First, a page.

The nuclear weapons industry delivers long wish to Santa
December 15, 2015
One hundred thirty-nine nations voted -- on December 7 at the UN General Assembly -- to support the Humanitarian Pledge to "fill the legal gap" to prohibit nuclear weapons and work toward their complete elimination worldwide. Nuclear weapons are headed for the dustbin of history. But the nuclear weapons industry in the U.S. didn't get the memo! Indeed, the weapons complex delivered a whopper wish list to Santa and has hung up its stocking over the fireplace.
PSR supports a nuclear weapons ban followed by an agreement among all nuclear-armed states to completely eliminate their arsenals. We view additional spending on new nuclear weapons and delivery systems as worse than worthless—a dangerous waste of taxpayer money that risks launching a new Cold War. This applies to the entire list of new weapons below.
The Pentagon, on the other hand, has ambitious plans to spend a trillion dollars over the next 30 years maintaining, upgrading, operating, augmenting and mostly replacing the entire "triad" of nuclear weapons delivery systems: bombers, sea-based missiles and land-based missiles. The Congressional Budget Office has estimated the cost over the next 10 years to be $348 billion.
Right now, the Obama administration is preparing its final, "legacy" budget proposal for Fiscal Year 2017. Members of PSR, our allies in the arms control community, and security experts such as former Secretary of Defense William Perry and former Assistant Secretary of Defense Andy Weber have asked President Obama to de-fund at least ONE of the new weapons: the "Long Range Standoff" cruise missile, called "LRSO." (Click here to send a letter to President Obama.)
But you could ask for more cuts too!
Here's a more detailed look at the Pentagon's ambitious nuclear weapons wish list:
$95.8 billion for new nuclear-armed submarines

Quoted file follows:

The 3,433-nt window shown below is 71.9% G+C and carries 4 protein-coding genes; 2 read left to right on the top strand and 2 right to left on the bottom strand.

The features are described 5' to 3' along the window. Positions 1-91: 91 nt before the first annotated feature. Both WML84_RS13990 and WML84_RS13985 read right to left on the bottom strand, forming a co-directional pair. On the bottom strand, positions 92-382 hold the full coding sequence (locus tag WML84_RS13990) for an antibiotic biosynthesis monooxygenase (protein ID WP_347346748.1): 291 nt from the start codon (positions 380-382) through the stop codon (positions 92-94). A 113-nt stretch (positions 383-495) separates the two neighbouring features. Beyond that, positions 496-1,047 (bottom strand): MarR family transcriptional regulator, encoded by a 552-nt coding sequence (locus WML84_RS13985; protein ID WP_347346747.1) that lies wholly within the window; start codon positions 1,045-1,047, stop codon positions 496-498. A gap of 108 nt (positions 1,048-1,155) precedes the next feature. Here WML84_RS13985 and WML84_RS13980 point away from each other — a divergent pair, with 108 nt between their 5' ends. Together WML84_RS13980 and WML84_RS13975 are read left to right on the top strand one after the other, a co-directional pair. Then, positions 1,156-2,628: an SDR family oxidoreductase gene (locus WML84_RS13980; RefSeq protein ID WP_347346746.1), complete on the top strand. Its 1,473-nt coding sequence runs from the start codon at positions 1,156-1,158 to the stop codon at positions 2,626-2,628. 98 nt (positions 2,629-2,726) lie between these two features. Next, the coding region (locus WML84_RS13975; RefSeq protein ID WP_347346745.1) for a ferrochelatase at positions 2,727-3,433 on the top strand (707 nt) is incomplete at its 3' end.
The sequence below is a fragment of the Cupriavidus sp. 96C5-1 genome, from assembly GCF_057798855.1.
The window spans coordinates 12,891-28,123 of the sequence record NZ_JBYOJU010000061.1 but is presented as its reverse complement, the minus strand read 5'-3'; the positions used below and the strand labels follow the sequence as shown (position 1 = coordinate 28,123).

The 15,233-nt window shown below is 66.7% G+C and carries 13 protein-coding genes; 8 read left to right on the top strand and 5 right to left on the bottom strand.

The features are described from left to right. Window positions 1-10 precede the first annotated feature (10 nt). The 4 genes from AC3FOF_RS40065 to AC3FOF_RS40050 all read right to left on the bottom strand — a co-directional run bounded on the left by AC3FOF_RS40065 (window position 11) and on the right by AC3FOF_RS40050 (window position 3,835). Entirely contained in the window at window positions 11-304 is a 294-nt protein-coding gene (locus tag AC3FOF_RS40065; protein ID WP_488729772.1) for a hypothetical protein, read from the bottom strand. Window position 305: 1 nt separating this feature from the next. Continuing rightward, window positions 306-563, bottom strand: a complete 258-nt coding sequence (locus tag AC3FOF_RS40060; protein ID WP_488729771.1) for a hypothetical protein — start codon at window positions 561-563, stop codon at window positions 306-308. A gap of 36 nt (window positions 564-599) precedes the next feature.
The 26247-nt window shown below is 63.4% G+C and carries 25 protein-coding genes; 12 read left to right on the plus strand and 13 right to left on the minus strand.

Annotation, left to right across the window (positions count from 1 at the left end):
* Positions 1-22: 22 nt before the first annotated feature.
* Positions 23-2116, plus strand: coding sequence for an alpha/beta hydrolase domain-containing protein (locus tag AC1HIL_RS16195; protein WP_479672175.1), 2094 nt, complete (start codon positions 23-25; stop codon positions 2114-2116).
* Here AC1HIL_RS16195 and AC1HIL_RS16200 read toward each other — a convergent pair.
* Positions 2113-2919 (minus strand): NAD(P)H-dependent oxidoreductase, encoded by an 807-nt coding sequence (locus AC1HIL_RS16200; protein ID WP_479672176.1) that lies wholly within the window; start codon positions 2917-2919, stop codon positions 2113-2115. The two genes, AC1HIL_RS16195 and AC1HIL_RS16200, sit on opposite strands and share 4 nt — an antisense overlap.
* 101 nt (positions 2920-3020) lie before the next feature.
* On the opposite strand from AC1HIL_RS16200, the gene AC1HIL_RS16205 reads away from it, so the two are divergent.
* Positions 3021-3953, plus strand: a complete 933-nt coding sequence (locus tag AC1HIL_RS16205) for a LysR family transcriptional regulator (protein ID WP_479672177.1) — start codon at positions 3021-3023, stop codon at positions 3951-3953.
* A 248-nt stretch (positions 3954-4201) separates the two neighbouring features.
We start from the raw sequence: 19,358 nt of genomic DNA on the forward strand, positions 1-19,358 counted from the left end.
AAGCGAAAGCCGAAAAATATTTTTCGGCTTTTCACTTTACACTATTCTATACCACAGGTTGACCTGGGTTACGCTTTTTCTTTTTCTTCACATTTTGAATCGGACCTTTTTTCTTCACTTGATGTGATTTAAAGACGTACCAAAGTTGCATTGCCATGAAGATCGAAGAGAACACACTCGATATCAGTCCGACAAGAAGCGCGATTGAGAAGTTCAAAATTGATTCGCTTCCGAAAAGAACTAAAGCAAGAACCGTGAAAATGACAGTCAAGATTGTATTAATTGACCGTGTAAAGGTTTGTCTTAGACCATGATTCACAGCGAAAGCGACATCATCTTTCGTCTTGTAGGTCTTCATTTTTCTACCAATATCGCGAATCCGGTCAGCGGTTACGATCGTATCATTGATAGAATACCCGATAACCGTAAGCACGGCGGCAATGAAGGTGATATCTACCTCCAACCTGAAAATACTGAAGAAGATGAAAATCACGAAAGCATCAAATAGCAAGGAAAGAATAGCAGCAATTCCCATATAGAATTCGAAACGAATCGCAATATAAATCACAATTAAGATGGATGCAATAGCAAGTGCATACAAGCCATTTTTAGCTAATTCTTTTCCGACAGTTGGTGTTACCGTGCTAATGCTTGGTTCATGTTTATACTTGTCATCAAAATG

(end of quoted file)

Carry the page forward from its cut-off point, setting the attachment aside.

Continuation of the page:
The plan includes 12 new ballistic missile-carrying, "Ohio Replacement" submarines, called "SSBN(X)", to replace the current Trident fleet. According to a May 2015 Government Accountability Office report, the estimated total acquisition cost of the SSBN(X) program is about $95.8 billion in constant FY2015 dollars. (Source: Congressional Research Office)
$62.3 billion for new land-based missiles
The Pentagon hopes to replace existing, land-based Minuteman III intercontinental ballistic missiles with new rockets the "Ground-based Strategic Deterrent" or GBSD. The Air Force wants to spend $62.3 billion between 2015 and 2044 to develop and buy 642 new rockets, 400 to be "operationally deployed." (Source: Arms Control Association)
$72.5 billion for 100 new stealth bombers
The Air Force is also asking for 80 to 100 brand-new bombers to replace the B-52 and B-1 and augment the B-2 stealth plane. This will be the B-3, also called "Long Range Strike – Bomber" or LRS-B. Northrup Grumman was awarded the contract to make this plane, expected to ultimately cost $21.4 billion for Engineering and Development plus $51.1 billion for production. (Source: Defense News)
$25 billion for 1000 new air-launched cruise missiles and associated warheads
This is called the LRSO-- Long range stand-off missile, to replace current ALCM (air-launched cruise missile) at a cost of about $25 billion for 1000 missiles (Only a fraction of them would be deployed, the rest kept in reserve.) (Source: Arms Control Association)
$255.6 billion Grand total for new strategic nuclear weapons (not counting cost overruns)